Study Links Swaddling To SIDS

by Ashley Austrew
Originally Published: 

Age, sleep position, and appropriate swaddling technique very important in considering new study

Swaddling is one of the most widely used infant sleep practices, but a recent study linking it to an increased risk of Sudden Infant Death Syndrome (SIDS) has a lot of parents panicking. The research showed swaddling may increase the risk of SIDS by about one-third, but some important factors in the study like age and sleep position could help parents rest a bit easier.

For the study, researchers pooled data from 760 SIDS cases and 1,759 control cases spanning about 20 years. Just like doctors have been warning us for years, swaddled babies experienced a higher SIDS risk when put to sleep on their stomachs or sides. According to the findings, about eight percent of babies in SIDS cases were found sleeping on their stomachs — a practice that’s dangerous whether a baby is swaddled or not.

Researchers also noted the risk of SIDS increased as swaddled babies approached six months of age, meaning the level of danger could have something to do with babies’ increasing mobility. “Babies start to roll over between four and six months, and that point may be the best time to stop [swaddling],” lead study author Dr. Anna S. Pease told the New York Times.

[shareable_quote]”SIDS is still the leading cause of death for babies under one.”[/shareable_quote]

Most importantly, researchers say one of the limitations of the study was the definition of swaddling. None of the analyzed cases provided a clear definition of swaddling, so there’s a lot of room for error. As any parent can tell you, swaddling a squirmy baby can be a total shit-show. It’s possible that some of the danger could be from improper swaddling, rather than the practice of swaddling itself.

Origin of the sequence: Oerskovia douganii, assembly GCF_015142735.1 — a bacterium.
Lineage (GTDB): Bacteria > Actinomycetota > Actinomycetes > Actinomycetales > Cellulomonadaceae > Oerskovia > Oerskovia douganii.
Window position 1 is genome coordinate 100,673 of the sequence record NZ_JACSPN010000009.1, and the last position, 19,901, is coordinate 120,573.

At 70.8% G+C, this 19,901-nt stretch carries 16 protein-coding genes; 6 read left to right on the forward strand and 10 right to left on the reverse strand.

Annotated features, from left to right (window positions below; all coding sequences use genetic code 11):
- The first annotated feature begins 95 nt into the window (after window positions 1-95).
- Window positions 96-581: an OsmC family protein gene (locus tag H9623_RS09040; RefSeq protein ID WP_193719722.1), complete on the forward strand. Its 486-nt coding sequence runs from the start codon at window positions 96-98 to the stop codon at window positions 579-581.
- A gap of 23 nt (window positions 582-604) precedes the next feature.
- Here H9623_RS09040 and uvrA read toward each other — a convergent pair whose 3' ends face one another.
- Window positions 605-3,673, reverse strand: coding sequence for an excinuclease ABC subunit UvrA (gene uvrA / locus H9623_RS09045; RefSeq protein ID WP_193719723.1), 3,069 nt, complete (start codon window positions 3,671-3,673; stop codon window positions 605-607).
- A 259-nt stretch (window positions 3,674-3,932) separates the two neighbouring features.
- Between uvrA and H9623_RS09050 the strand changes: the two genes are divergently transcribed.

SIDS is still the leading cause of death for babies under one. In 2014, the most recent year for which CDC data is available, SIDS was responsible for about 1,500 infant deaths, so it makes complete sense to heed all advice that could potentially help babies sleep more safely. The problem is, this study doesn’t seem to tell us whether swaddling should be out for good or not.


Instead, the research seems to confirm a lot of what we already know about how babies should sleep: flat on their backs and free of blankets or other obstructions. Says lead researcher Dr. Rachel Moon, “The take-home messages are, if the baby is getting old enough where they can roll, they shouldn’t be swaddled, and they shouldn’t sleep on their stomachs or sides.”

Parenting is a tough gig, especially because the best practices seem to change every other week. When I had my first kid five years ago, swaddling was the go-to for sleeping. Now, it’s suddenly a questionable practice associated with one of parents’ greatest fears. It’s important to pay attention to each new risk and warning, but we also shouldn’t freak ourselves out.

In this case, if we’re using safe sleep practices, adapting our methods as our babies grow, and only swaddling if we’re certain we can do it properly, it sounds like we’re on the right track.

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